The first five books of the Bible, known as the Torah, are the standard by which all other Biblical writings are tested. One, God, the divine author, spoke His revelation directly to Moses, the human writer, as witnessed by 600,000 men. Two, Moses was a prophet second only to Jesus. Three, God specifically stated that nothing could be added to or taken away from the Torah.
- You shall not add (yāsap) to the word which I am commanding you, nor take away (gāraʿ) from it. - Deuteronomy 4:2
The term add (yāsap) means to increase the size or scope. The term take away (gāraʿ) means to take away or reduce. Thus every book that came after the Torah, had to be in agreement with God’s truths as revealed in the Torah.
Jesus, acknowledged that the Torah was the standard by which His own words should be tested.
- For if you believed Moses, you would believe Me, for he wrote about Me. But if you do not believe his writings, how will you believe My words? - John 5:46-47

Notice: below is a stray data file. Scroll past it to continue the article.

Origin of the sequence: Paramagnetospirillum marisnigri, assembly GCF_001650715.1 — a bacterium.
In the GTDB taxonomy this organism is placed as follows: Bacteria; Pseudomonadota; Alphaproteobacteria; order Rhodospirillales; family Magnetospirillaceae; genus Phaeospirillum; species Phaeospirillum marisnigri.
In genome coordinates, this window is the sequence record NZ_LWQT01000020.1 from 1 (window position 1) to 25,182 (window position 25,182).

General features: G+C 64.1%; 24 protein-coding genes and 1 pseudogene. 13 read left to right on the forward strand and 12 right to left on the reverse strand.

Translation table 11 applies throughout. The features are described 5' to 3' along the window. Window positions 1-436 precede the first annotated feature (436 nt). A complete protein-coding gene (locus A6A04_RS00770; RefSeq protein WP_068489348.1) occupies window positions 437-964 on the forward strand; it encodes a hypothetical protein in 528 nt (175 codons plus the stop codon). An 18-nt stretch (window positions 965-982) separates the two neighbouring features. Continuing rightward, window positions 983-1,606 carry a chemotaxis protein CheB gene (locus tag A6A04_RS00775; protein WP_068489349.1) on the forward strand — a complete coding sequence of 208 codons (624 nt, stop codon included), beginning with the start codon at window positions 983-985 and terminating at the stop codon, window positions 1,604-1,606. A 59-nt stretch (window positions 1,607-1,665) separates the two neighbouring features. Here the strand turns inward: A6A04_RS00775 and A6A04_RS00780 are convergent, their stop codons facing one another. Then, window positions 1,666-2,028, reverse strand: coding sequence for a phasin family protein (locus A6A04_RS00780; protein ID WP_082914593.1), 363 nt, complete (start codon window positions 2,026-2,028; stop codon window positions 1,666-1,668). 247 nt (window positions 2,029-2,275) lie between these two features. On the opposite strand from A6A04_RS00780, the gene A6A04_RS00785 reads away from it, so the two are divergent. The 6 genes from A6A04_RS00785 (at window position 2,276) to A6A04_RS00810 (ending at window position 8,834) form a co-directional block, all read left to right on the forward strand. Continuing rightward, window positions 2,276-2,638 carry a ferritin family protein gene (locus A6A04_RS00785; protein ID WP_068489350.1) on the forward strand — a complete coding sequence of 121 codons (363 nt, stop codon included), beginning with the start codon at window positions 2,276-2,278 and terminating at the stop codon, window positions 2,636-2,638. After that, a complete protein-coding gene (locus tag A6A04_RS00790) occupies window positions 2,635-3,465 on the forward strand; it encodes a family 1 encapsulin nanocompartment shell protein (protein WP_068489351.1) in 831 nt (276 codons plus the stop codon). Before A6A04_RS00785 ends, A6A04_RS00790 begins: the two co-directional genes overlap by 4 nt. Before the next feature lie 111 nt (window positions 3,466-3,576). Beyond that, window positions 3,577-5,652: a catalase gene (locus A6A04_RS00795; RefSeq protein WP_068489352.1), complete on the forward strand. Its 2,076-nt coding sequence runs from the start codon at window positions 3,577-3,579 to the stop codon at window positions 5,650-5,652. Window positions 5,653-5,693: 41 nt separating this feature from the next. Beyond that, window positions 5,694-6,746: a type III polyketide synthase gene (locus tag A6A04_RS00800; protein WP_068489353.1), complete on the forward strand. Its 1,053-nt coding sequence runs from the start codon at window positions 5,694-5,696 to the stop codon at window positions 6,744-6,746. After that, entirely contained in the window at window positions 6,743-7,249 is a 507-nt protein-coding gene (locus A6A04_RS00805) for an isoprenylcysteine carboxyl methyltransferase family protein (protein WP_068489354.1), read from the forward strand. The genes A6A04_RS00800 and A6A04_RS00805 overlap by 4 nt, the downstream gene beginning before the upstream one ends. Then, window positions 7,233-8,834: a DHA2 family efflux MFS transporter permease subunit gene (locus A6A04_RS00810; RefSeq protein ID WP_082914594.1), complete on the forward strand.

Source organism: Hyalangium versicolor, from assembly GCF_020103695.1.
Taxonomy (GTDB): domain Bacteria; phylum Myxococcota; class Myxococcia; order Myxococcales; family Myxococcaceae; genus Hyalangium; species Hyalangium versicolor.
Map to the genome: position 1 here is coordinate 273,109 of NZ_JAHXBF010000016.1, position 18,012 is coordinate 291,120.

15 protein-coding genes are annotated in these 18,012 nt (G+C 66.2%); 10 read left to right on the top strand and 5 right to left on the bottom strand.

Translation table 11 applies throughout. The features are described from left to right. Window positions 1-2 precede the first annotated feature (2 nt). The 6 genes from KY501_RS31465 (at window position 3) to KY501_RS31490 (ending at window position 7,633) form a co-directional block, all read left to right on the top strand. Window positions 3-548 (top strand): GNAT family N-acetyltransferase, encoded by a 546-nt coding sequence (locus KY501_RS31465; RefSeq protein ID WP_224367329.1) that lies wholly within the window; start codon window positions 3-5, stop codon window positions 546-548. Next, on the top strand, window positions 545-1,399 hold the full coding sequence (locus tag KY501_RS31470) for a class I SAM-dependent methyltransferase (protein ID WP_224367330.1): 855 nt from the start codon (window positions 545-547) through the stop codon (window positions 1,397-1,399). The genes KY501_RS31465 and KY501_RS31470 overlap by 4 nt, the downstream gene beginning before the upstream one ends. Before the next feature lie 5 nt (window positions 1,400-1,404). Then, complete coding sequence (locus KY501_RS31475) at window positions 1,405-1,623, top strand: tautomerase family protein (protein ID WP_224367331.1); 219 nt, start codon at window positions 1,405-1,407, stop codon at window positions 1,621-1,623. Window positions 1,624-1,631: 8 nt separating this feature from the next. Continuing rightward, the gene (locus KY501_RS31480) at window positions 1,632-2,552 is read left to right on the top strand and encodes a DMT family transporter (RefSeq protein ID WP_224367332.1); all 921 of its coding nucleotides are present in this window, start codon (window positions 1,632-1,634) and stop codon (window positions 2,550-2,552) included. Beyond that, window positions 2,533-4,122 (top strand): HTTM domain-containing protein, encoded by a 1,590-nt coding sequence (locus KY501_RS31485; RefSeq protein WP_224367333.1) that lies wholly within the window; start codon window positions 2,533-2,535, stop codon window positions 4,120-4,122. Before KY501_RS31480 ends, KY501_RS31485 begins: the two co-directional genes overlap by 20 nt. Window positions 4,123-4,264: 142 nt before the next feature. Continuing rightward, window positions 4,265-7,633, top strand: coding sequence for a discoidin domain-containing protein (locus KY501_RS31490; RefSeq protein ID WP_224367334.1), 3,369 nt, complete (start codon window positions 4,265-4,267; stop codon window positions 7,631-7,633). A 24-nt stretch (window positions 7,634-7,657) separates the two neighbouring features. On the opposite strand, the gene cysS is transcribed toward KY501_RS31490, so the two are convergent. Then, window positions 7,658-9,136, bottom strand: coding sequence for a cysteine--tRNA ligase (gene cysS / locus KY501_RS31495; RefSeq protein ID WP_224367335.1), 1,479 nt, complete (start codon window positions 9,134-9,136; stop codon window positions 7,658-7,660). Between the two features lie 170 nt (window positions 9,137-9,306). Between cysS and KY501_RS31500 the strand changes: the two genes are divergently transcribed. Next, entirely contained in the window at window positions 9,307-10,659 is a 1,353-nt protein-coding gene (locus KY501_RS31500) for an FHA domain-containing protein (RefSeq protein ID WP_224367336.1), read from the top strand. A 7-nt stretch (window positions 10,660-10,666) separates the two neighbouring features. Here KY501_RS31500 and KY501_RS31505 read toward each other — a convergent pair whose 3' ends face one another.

The implication of this is that Jesus could not speak anything contrary to the Torah. Jesus testified to this fact.
- Do not think that I came to abolish the Law or the Prophets; I did not come to abolish but to fulfill (plēroō). - Matthew 5:17
The term fulfill (plēroō) means “to cause God’s will (as made known in the law) to be obeyed as it should be, and God’s promises (given through the prophets) to received fulfillment.”1
1. James Strong, Enhanced Strong’s Lexicon (Woodside Bible Fellowship, 1995).